Django Unchained

Movie review by
Jeffrey M. Anderson, Common Sense Media
Django Unchained Movie Poster Image
Parents recommendPopular with kids
Tarantino's slavery tale is uneven and brutal but brilliant.
  • R
  • 2012
  • 165 minutes

Parents say

age 15+
Based on 30 reviews

Kids say

age 15+
Based on 87 reviews

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A lot or a little?

The parents' guide to what's in this movie.

Positive Messages

On the one hand, Django Unchained looks at slavery in a matter-of-fact way -- in a way that many other American movies have avoided -- and it could get discussion going about that part of American history. But on the other hand, the movie is largely about killing and revenge, with no real redemption or lessons learned.

Positive Role Models & Representations

Django Unchained is populated mainly by killers and scoundrels, people who are hateful and seeking revenge or are looking out for their own interests. One character agrees to help another out of what seems to be friendship, but this small act is more or less lost in the grand scheme of brutality.


In addition to explosive shootouts and killings with massive quantities of spurting blood, the movie shows shocking mistreatments of slaves; male slaves are forced to fight one another, breaking bones and bashing each other to a bloody pulp, and a female slave is tortured in a "hot box" for several days. A slave is ripped apart by dogs while people watch. A man is murdered in front of his young son. Slaves are branded.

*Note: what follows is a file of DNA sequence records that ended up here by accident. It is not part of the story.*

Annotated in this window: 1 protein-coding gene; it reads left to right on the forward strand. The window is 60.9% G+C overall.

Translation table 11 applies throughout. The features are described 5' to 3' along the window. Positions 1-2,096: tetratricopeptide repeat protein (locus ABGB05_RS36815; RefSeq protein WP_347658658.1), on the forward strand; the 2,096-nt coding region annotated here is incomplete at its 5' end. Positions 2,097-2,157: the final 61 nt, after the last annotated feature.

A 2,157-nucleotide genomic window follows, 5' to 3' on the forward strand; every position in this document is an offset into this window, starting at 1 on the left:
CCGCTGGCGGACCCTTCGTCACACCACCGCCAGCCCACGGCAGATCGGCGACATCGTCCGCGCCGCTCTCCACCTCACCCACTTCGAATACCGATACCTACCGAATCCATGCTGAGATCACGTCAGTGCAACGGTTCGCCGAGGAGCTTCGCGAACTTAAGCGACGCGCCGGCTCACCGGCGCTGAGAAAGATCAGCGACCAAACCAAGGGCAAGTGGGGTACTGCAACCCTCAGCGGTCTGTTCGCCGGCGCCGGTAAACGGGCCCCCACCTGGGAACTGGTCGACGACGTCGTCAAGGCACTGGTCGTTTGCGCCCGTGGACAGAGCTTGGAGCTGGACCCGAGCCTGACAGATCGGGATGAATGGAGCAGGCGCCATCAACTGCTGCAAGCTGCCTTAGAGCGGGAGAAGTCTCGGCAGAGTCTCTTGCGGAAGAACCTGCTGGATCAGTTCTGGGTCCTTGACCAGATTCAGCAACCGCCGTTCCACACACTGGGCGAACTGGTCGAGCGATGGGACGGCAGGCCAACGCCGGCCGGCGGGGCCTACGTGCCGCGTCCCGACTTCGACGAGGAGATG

Partial nudity includes one female breast and two naked men (not full frontal, though nudity is definitely suggested). Django and his wife share a passionate kiss in one scene. There's a good deal of flirting and sexual tension and some innuendo (such as a reference to "comfort girls").


Very strong language throughout includes nonstop use of the "N" word; possibly the most ever used in a high-profile film. Other words include "f--k," "motherf---er," "s--t," "p---y," "t-ts," "goddamn," "ass," "damn," "hell," "bastard," "bitch," "goddamn," "oh my God," and more.

Drinking, Drugs & Smoking

Adult characters smoke cigarettes in a background way. The two main characters sip at two beers in a saloon. Characters drink stronger alcohol in a social setting.

What parents need to know

Parents need to know that Django Unchained comes from writer/director Quentin Tarantino, and if you've seen any of his other films, you know what that means: incredibly strong, shocking "grindhouse" violence and language. Django Unchained (which takes place in Deep South in the mid-1800s) not only features guns, shooting, killing, and spurting blood, but also horrible violence against slaves. Male slaves are forced to fight each other, breaking bones and bashing each other into a bloody pulp. A female slave is briefly tortured, and a male slave is ripped apart by dogs. The "N" word is used countless times, as are other Tarantino favorites ("f--k," etc.). There's some partial nudity (both male and female) and kissing, as well as some cigarette smoking and background drinking. The good news is that this movie takes a matter-of-fact look at slavery, which may get discussions going among older teens and families. But otherwise, this movie is very brutal and not recommended for the under-18 set.

User Reviews

  • Parents say
  • Kids say